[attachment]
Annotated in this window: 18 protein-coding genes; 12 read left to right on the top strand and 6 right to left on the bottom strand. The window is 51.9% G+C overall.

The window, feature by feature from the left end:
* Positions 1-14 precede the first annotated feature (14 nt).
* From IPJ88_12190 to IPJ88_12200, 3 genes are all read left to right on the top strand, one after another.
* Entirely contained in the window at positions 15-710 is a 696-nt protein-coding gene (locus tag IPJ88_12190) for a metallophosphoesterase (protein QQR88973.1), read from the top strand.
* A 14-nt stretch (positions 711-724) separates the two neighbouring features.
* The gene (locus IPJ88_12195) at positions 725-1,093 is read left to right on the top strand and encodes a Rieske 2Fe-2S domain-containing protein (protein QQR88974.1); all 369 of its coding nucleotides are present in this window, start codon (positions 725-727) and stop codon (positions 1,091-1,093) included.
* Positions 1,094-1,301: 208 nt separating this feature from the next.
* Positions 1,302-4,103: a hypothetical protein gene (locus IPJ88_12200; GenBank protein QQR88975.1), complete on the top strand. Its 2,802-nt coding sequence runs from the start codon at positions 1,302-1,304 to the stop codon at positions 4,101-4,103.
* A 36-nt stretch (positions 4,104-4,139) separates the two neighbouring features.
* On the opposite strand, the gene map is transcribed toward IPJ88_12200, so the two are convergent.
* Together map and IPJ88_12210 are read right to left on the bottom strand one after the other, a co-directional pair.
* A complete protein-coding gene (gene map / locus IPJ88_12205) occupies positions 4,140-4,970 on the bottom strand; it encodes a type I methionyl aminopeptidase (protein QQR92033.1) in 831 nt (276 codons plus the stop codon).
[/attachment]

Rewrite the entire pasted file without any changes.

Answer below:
Annotated in this window: 18 protein-coding genes; 12 read left to right on the top strand and 6 right to left on the bottom strand. The window is 51.9% G+C overall.

The window, feature by feature from the left end:
* Positions 1-14 precede the first annotated feature (14 nt).
* From IPJ88_12190 to IPJ88_12200, 3 genes are all read left to right on the top strand, one after another.
* Entirely contained in the window at positions 15-710 is a 696-nt protein-coding gene (locus tag IPJ88_12190) for a metallophosphoesterase (protein QQR88973.1), read from the top strand.
* A 14-nt stretch (positions 711-724) separates the two neighbouring features.
* The gene (locus IPJ88_12195) at positions 725-1,093 is read left to right on the top strand and encodes a Rieske 2Fe-2S domain-containing protein (protein QQR88974.1); all 369 of its coding nucleotides are present in this window, start codon (positions 725-727) and stop codon (positions 1,091-1,093) included.
* Positions 1,094-1,301: 208 nt separating this feature from the next.
* Positions 1,302-4,103: a hypothetical protein gene (locus IPJ88_12200; GenBank protein QQR88975.1), complete on the top strand. Its 2,802-nt coding sequence runs from the start codon at positions 1,302-1,304 to the stop codon at positions 4,101-4,103.
* A 36-nt stretch (positions 4,104-4,139) separates the two neighbouring features.
* On the opposite strand, the gene map is transcribed toward IPJ88_12200, so the two are convergent.
* Together map and IPJ88_12210 are read right to left on the bottom strand one after the other, a co-directional pair.
* A complete protein-coding gene (gene map / locus IPJ88_12205) occupies positions 4,140-4,970 on the bottom strand; it encodes a type I methionyl aminopeptidase (protein QQR92033.1) in 831 nt (276 codons plus the stop codon).